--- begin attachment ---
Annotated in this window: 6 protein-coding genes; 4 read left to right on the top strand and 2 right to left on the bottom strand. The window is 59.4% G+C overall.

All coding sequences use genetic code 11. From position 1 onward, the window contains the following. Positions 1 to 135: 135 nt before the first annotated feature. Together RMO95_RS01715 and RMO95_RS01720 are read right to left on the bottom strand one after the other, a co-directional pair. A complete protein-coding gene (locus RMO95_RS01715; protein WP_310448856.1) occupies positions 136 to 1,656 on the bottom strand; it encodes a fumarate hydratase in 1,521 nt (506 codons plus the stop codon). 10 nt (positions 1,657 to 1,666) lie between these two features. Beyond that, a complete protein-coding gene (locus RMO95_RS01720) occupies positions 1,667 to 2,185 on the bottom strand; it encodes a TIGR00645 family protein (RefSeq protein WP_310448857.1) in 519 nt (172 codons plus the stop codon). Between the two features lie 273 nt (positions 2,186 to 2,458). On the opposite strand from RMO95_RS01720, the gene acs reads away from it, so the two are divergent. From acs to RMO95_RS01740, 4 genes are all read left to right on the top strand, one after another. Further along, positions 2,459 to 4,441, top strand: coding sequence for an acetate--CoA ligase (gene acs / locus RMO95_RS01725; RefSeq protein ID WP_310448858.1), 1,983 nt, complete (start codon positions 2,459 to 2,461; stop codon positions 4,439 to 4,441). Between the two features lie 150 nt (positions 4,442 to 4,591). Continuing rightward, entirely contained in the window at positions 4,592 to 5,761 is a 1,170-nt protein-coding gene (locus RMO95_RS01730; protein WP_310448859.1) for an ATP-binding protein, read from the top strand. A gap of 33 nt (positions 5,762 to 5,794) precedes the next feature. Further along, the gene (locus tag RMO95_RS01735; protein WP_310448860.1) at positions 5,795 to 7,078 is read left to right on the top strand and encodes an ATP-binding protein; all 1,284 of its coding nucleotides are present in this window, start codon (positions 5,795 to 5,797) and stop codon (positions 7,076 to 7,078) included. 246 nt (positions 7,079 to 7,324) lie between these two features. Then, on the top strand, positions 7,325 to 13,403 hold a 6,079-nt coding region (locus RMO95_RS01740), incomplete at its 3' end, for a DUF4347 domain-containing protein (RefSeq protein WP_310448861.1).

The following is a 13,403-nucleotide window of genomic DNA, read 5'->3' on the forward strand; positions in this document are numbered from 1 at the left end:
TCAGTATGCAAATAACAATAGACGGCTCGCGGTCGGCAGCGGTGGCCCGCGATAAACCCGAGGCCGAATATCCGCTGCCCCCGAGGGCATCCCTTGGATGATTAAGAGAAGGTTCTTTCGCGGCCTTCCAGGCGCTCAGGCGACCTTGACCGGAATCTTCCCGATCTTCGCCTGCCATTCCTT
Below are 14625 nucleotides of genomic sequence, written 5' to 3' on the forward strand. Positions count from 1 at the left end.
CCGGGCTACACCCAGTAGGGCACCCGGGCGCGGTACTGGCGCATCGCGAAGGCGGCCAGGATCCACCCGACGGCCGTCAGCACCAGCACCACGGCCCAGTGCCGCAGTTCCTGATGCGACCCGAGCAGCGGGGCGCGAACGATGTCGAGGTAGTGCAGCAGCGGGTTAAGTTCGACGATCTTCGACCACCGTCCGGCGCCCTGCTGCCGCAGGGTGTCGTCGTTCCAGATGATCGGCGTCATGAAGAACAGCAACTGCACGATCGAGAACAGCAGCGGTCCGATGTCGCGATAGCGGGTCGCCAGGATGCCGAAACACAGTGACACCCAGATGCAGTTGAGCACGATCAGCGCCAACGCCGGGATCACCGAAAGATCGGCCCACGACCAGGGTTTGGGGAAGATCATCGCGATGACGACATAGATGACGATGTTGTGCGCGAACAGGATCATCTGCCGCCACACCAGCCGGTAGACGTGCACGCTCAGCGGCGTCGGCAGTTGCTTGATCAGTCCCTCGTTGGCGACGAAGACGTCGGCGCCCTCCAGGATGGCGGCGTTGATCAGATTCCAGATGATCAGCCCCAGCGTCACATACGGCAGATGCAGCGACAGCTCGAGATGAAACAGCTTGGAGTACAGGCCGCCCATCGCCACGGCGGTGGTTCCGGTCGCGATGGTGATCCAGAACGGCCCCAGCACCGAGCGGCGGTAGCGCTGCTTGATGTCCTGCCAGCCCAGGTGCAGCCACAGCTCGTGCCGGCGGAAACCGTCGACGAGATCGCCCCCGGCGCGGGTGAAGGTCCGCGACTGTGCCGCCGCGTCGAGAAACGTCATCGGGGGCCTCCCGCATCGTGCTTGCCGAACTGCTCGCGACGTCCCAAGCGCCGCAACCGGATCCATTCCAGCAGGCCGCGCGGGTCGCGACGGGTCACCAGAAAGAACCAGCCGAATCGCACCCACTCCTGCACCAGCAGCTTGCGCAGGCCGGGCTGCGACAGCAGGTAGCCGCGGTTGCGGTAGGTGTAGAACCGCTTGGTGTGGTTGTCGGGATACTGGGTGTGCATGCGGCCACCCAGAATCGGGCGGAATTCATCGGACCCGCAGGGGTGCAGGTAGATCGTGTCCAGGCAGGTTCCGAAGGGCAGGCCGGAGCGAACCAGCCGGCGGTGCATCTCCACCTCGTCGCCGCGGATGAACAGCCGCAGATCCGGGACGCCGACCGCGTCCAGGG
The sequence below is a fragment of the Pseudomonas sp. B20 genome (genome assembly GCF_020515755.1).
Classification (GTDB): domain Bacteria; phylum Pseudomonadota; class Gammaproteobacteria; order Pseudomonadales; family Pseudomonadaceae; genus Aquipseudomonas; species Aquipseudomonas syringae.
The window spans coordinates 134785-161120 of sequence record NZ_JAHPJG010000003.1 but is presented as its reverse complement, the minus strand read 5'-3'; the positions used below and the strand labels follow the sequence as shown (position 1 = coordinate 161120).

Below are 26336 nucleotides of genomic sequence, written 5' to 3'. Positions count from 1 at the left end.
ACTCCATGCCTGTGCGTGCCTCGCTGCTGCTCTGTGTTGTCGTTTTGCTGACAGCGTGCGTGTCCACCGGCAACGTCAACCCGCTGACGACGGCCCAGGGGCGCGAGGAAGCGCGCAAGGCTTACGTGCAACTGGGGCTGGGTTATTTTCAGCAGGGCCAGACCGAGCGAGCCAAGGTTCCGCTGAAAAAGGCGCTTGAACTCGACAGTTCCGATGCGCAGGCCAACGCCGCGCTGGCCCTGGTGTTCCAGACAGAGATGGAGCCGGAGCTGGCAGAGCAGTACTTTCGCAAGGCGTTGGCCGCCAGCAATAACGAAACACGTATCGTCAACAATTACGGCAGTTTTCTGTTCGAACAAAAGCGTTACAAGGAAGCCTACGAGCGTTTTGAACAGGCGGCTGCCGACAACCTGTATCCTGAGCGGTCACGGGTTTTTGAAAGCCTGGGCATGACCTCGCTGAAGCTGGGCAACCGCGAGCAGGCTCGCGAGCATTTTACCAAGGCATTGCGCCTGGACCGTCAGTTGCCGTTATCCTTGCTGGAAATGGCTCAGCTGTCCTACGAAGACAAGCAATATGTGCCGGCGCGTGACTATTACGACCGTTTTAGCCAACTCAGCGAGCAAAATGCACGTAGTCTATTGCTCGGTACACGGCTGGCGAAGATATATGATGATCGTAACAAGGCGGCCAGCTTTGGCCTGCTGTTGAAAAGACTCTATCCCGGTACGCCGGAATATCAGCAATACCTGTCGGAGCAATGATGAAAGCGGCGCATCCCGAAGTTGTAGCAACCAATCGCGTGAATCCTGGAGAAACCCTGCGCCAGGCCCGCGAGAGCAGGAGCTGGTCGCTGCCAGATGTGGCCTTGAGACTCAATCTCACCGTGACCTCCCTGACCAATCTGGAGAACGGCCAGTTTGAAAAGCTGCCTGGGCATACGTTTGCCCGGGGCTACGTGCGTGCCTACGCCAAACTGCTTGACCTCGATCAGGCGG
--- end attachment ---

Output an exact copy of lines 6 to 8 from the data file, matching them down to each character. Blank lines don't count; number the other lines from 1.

CCGGGCTACACCCAGTAGGGCACCCGGGCGCGGTACTGGCGCATCGCGAAGGCGGCCAGGATCCACCCGACGGCCGTCAGCACCAGCACCACGGCCCAGTGCCGCAGTTCCTGATGCGACCCGAGCAGCGGGGCGCGAACGATGTCGAGGTAGTGCAGCAGCGGGTTAAGTTCGACGATCTTCGACCACCGTCCGGCGCCCTGCTGCCGCAGGGTGTCGTCGTTCCAGATGATCGGCGTCATGAAGAACAGCAACTGCACGATCGAGAACAGCAGCGGTCCGATGTCGCGATAGCGGGTCGCCAGGATGCCGAAACACAGTGACACCCAGATGCAGTTGAGCACGATCAGCGCCAACGCCGGGATCACCGAAAGATCGGCCCACGACCAGGGTTTGGGGAAGATCATCGCGATGACGACATAGATGACGATGTTGTGCGCGAACAGGATCATCTGCCGCCACACCAGCCGGTAGACGTGCACGCTCAGCGGCGTCGGCAGTTGCTTGATCAGTCCCTCGTTGGCGACGAAGACGTCGGCGCCCTCCAGGATGGCGGCGTTGATCAGATTCCAGATGATCAGCCCCAGCGTCACATACGGCAGATGCAGCGACAGCTCGAGATGAAACAGCTTGGAGTACAGGCCGCCCATCGCCACGGCGGTGGTTCCGGTCGCGATGGTGATCCAGAACGGCCCCAGCACCGAGCGGCGGTAGCGCTGCTTGATGTCCTGCCAGCCCAGGTGCAGCCACAGCTCGTGCCGGCGGAAACCGTCGACGAGATCGCCCCCGGCGCGGGTGAAGGTCCGCGACTGTGCCGCCGCGTCGAGAAACGTCATCGGGGGCCTCCCGCATCGTGCTTGCCGAACTGCTCGCGACGTCCCAAGCGCCGCAACCGGATCCATTCCAGCAGGCCGCGCGGGTCGCGACGGGTCACCAGAAAGAACCAGCCGAATCGCACCCACTCCTGCACCAGCAGCTTGCGCAGGCCGGGCTGCGACAGCAGGTAGCCGCGGTTGCGGTAGGTGTAGAACCGCTTGGTGTGGTTGTCGGGATACTGGGTGTGCATGCGGCCACCCAGAATCGGGCGGAATTCATCGGACCCGCAGGGGTGCAGGTAGATCGTGTCCAGGCAGGTTCCGAAGGGCAGGCCGGAGCGAACCAGCCGGCGGTGCATCTCCACCTCGTCGCCGCGGATGAACAGCCGCAGATCCGGGACGCCGACCGCGTCCAGGG
The sequence below is a fragment of the Pseudomonas sp. B20 genome (genome assembly GCF_020515755.1).
Classification (GTDB): domain Bacteria; phylum Pseudomonadota; class Gammaproteobacteria; order Pseudomonadales; family Pseudomonadaceae; genus Aquipseudomonas; species Aquipseudomonas syringae.